• Investment recommendations
• Retiring credit card debt
• Life insurance analysis
• Retirement planning
• Asset allocation
• Cash flow analysis
• Net worth calculation
• Emergency fund creating
• Health insurance review
- The second tier is training, specifically for income tax. This product is provided as a DVD/CD. The cost is lower than the premier service, providing a stepping stone to the comprehensive plan.
- The next level of service is an analysis of a mutual fund or insurance. This $25 service is intended for individuals to purchase more than once, if not frequently.
- The entry-level product is an eBook, entitled Personal Finance for the Young Professional. This book allows individuals to take their personal finances into their own hands. This product provides finance expertise for only $5.
I appreciate Vamdatt’s revenue model. By creating different levels of products, you can engage prospects that just want to “test you out” with little commitment by providing high value at a low cost. Low-tier products are especially beneficial for customers, like me with my first car, who’d like to try it on their own first. As consumers gain confidence in your knowledge, they are more likely to try different products at higher price levels.
Vamdatt shows that financial advisors are not limited to a traditional business model. In today’s market, a high flat fee for a financial plan of between $1,500 and $3,000 or a variable fee of one percent of assets are not the only pricing options. There is room to be creative.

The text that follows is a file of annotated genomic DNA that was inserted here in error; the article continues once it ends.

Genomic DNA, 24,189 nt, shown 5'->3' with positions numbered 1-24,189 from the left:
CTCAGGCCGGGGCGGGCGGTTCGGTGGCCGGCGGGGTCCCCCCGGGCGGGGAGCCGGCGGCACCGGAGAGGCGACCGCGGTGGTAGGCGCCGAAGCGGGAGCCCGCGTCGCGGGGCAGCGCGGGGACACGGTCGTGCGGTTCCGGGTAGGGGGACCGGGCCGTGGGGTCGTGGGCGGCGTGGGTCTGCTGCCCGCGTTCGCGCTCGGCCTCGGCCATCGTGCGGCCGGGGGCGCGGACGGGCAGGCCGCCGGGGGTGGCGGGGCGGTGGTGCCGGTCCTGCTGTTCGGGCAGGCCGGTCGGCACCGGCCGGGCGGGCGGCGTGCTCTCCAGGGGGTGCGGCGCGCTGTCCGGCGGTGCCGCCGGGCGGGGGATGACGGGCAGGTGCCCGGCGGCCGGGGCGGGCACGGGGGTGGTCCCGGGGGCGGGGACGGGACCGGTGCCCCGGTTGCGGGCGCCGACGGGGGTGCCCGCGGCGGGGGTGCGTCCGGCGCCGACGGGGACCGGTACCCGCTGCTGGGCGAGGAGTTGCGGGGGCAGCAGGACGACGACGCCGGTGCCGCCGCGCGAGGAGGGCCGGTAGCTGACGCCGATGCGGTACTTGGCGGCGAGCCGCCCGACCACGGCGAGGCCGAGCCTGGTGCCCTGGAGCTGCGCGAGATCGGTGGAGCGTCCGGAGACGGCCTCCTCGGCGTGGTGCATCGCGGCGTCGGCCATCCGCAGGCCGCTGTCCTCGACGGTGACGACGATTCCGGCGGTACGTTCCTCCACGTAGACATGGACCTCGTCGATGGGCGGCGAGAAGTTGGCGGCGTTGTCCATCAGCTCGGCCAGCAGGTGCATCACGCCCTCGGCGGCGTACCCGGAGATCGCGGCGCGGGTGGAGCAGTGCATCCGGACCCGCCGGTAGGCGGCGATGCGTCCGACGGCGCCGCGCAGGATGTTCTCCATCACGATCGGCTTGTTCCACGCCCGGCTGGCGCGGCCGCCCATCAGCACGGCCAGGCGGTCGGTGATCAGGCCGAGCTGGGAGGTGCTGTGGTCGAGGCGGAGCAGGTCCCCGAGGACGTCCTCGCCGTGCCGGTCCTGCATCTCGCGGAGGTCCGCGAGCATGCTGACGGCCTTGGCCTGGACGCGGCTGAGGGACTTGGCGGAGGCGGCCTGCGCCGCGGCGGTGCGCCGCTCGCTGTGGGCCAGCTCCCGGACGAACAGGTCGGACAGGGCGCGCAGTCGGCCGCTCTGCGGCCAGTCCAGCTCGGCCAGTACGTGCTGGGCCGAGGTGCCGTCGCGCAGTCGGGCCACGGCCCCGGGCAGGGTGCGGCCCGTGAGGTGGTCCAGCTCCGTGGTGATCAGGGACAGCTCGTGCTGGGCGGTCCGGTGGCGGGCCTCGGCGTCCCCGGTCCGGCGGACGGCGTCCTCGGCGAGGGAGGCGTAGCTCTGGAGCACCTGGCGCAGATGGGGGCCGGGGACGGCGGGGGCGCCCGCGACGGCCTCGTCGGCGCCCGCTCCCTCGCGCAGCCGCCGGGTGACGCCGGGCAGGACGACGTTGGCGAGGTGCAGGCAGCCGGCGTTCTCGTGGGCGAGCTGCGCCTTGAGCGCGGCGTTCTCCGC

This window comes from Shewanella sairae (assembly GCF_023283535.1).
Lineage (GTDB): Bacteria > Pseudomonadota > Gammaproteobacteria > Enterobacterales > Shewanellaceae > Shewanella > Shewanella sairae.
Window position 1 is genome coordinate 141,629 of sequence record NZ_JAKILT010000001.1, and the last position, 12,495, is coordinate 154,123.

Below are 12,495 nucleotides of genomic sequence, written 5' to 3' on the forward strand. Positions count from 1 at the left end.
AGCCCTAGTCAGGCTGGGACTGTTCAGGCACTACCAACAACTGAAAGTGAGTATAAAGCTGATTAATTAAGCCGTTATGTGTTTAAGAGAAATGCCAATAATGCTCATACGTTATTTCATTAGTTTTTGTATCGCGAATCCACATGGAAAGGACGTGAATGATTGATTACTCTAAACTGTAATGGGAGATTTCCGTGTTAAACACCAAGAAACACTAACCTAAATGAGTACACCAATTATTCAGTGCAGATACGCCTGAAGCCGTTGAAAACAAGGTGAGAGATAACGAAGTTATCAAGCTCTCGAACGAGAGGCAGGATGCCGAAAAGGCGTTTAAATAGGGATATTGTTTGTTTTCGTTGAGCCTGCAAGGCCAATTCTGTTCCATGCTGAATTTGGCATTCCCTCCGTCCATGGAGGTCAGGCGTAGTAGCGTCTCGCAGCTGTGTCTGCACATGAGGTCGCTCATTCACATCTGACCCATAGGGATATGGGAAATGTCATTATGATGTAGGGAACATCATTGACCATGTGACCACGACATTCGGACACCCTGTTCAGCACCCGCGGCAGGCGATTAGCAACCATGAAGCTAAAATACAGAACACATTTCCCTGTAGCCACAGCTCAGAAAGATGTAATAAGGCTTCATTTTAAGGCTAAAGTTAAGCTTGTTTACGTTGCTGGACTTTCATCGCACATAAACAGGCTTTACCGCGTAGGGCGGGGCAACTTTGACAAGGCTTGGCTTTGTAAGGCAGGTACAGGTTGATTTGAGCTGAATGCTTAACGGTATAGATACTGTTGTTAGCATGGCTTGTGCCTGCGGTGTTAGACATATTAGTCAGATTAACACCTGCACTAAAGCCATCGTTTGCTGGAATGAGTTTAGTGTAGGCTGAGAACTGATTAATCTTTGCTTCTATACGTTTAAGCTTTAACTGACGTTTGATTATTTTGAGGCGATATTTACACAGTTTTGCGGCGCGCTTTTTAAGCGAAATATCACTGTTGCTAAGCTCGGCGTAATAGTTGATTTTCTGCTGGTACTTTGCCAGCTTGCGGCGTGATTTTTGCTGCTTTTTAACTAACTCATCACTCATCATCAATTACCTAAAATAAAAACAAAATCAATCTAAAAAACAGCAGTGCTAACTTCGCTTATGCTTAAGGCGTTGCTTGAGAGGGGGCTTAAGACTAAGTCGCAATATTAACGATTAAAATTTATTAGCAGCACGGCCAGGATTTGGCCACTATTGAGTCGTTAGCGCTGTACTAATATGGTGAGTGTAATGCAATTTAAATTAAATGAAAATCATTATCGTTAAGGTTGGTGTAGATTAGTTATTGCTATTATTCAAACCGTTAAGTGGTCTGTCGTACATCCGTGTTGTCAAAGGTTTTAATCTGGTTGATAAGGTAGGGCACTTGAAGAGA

Beyond the Business Model
In addition to his unique services and price points, Vamdatt has gained popularity through his web presence. His website and Facebook platforms are especially active. He also provides great content to viewers on his blog, but I think he would benefit from a higher post frequency, and I would like to see him post at least once a week to update his clients and keep them engaged.
Finally, what Vamdatt says online and how he interacts with his clients is extremely professional. First, he approaches the individual by asking engaging questions: Are they financially prepared for life insurance? Retirement? An emergency? Second, he provides a compelling bottom line:
Continuous monitoring and review are essential to ensure the success of your financial plan. Therefore, it is best to get together once every year to evaluate your progress as per the financial plan and to review the financial plan as well.
While Vamdatt’s advice is intended for individuals seeking financial advice, I think his point applies to fee-only financial advisors—continuous monitoring and review are essential to the success of your business.
- Think honestly about your business. How can you develop multiple products and services to engage your clients on different levels?
- Ask yourself: just how much value can you provide? When you develop the product, aim to provide ten times the value to the client than the cost.
Value | Tuvel.com
Raag Vamdatt. | https://www.facebook.com/raagvamdatt